Tuesday, July 04, 2006

Review: [Insert Film Title]

[Insert title of Pixar or Dreamworks animation] is set in a world where [insert inanimate object and/or animal of the moment- into the review, that is, you pervert!] behave just like human beings. Imagine, instead of [everyday human activity] these [cute, anthropomorphised objects/animals] spend their time doing [everyday human activity, but with an ironic twist]! Once again the animation whizzes at [Pixar or Dreamworks] have worked their magic to create a world that is [insert cluster of stale adjectives], and guaranteed to entertain children of all ages.

The story goes like this. [Insert name of likeable-yet-bland protagonist] has lived a charmed life until one day [insert brief description of the event that disrupts the protagonist's neatly ordered world forcing him/her - but most likely him - to face his/her fears]. With the help of [insert names of protagonist's rag-tag gang of stereotypical losers, including best friend whose multiple character flaws the almost-perfect protagonist deigns not to judge nor attempt to remedy] [protagonist] sets out to right this wrong, having many thrilling adventures along the way.

Voiced by [insert name of second-tier Hollywood star who mugged his way through the script between visits to rehab] [protagonist] is a delight, and sure to be a hit with audiences. The voice ensemble, which includes [insert names of other featured second- and third-tier Hollywood stars, plus at least one former cast member of Cheers] is excellent, while the fast-paced narrative barely pauses for breath, sweeping the entire audience along with it. In fact [film title] is one for the whole family. Kids will love its gentle humour, while adults will enjoy [the quality of the animation and/or the occasional risque gag and pop culture reference inserted into the film in order to flatter the adult audience that their predictable range of shared culture is actually some kind of occult knowledge, thereby magnifying the humour's effect as the adults in the audience strive to demonstrate that they get the joke and/or reference.] There is even a moral to the story: [insert description of trite "lesson" that will be completely forgotten in the rush to get to McDonald's to buy the tie-in Happy Meal].

In short, [insert lengthy peroration consisting mostly of snappy, essentially meaningless statements of opinion as to the film's excellence in a desperate bid to be quoted on posters and/or other marketing material]. This reviewer hasn't seen an animated film of this quality since [insert name of Pixar or Dreamworks feature that took the world by storm last school holidays]. As [protagonist] says: "[insert banal catch-phrase revealed by focus groups to be the most memorable for audiences aged four to fourteen, thus providing residual brand recognition for up to six months following a single viewing of the product coupled with exposure to related promotions and/or hypnotic brain-washing via after school children's programming]!"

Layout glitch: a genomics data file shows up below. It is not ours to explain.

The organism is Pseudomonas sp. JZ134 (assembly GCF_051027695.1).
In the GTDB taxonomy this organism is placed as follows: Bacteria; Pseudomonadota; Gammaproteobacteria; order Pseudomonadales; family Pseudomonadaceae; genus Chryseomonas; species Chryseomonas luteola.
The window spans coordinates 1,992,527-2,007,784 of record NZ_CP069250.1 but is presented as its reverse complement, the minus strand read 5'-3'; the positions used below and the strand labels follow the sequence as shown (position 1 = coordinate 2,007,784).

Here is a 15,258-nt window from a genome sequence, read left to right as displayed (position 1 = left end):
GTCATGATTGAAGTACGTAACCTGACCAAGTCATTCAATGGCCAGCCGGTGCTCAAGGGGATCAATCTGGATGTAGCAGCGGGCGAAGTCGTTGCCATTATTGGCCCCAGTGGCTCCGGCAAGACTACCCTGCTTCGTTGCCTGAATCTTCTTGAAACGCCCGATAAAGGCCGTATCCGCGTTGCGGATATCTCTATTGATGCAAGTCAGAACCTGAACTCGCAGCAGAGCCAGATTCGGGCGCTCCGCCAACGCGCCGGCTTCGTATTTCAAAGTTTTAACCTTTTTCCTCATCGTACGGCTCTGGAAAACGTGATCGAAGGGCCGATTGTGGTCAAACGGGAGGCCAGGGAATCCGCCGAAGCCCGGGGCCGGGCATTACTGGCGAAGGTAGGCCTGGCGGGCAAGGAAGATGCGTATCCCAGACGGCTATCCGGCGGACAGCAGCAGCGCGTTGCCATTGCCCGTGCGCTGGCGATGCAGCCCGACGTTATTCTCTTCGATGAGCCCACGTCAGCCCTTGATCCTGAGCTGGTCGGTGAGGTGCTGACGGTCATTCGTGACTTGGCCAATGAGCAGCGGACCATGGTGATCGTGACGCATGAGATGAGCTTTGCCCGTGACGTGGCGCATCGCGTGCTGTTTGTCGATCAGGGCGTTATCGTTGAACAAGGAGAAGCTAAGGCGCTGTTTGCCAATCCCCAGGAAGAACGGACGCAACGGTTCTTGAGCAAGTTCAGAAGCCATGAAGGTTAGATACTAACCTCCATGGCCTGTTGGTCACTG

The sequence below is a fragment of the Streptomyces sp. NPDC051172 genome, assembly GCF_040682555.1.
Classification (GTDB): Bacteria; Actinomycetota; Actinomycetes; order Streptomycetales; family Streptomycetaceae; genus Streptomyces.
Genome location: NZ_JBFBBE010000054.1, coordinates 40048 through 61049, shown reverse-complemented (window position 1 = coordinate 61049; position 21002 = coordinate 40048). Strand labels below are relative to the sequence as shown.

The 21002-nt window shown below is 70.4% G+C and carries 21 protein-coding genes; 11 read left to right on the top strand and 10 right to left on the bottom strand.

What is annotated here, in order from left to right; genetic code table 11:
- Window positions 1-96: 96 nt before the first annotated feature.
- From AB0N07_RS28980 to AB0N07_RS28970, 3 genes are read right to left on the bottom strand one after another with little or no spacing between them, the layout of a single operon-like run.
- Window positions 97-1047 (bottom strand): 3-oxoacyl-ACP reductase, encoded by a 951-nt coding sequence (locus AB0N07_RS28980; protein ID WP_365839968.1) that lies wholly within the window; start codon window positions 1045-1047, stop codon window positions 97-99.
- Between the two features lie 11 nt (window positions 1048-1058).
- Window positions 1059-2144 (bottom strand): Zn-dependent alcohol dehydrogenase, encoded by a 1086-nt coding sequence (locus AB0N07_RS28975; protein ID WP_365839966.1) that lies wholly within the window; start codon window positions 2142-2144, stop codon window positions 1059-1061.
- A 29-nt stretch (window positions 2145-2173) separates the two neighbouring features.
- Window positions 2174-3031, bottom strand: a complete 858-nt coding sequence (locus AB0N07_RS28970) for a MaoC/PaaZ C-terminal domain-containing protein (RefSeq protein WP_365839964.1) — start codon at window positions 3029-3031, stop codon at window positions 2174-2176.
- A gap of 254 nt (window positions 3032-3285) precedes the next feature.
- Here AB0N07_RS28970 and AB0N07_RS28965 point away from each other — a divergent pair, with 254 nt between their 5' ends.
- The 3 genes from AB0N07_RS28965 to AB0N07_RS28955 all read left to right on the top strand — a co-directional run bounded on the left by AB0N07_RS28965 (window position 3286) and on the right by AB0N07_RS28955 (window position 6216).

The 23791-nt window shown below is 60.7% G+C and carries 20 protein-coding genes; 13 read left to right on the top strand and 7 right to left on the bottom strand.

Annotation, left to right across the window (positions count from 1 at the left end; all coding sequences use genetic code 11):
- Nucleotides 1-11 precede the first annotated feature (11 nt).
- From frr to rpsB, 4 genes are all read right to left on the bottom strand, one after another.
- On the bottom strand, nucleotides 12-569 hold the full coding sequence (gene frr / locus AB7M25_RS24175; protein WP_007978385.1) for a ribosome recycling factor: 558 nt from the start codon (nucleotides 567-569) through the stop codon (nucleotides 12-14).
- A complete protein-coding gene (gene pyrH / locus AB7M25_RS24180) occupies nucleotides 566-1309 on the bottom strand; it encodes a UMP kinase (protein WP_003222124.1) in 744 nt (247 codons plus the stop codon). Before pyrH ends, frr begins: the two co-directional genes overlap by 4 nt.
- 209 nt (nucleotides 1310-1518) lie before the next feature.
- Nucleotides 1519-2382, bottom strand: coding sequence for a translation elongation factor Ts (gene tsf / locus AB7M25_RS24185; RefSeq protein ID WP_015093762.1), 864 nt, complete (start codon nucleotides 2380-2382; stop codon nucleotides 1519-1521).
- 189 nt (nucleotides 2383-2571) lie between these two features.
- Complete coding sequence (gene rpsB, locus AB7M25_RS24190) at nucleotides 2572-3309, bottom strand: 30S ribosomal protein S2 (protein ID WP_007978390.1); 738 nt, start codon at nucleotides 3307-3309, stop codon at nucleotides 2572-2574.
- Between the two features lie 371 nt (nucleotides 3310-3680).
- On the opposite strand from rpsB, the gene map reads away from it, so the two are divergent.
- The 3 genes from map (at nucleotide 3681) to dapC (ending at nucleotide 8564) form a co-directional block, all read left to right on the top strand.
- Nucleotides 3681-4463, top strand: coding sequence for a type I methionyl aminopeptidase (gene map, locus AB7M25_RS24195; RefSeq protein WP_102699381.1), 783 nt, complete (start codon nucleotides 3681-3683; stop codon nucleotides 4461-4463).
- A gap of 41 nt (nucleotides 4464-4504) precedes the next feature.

TimT said...


You saw Cars, didn't you?

And I'm super-impressed that you managed to work the term 'peroration' into the post!

Ampersand Duck said...

Well, that saves a lot of time and energy. Excellent post.

Zoe said...

I give it two thumbs up!

TimT said...

Only two? ;)

Jellyfish said...

I have seen 'Cars' twice. And I have observed three very different children watching it. Not only did it bore me senseless (and I quite like many Disney/Pixar films) but it left them utterly underwhelmed. One fell asleep, another kept 'needing to go to the toilet' just for something to do.

Yet, I have not seen a bad review. That GIMP from The Age with food on his tracksuit whose name I refuse to mention gave it five stars *throttles*

At least those slight Dreamworks films like 'Madagascar' or 'Shark Tale'' have some genuinely sharp jokes (although very little else going for them save the occasional amusing dance routine). 'Cars' ISN'T EVEN FUNNY. And it's attempts at social commentary and 'sentiment' are so lame and hokey that I -- excuse me, I think I just vomited a little in my mouth thinking about them.

And would it kill them to have a female protagonist for ONCE?

And don't even get me started on how those goddamn vehicles are meant to have sex.

Thankyou for writing this. I may have achieved some sense of catharsis.

*gets a life*

Tim said...

Cars is Pixar's first genuine dud. I've liked some of their other films - especially the Incredibles - but stuff like Finding Nemo leaves me cold, although I can understand kids liking it. I can't understand anybody liking Cars. My daughter was pretty unimpressed, and she's not exactly renowned for her taste, being capable of watching Cheaper by the Dozen several times a week.

TimT said...

I didn't mind it, though I don't think it had any really genuine jokes. It was a character-based film, and that might have been part of their problem - you can do a film about robots, animals of most sorts, or fairytale monsters, and you will usually have some way of displaying character. The anthropomorphic principle can be taken to some pretty strange places.

You can't do the same thing with cars, they're just lumps of steel that you can't really anthropomorphise. Still, I think the central idea - the development of Lightning's character - was decently done, and I liked the glimpse into southern American life.

There have definitely been a few animation duds over the past few years. Chicken Run was surprisingly terrible, and Shrek 2 was very disappointing.

Tim said...

Wallace and Grommit: The Curse of the Ware-Rabbit was good but.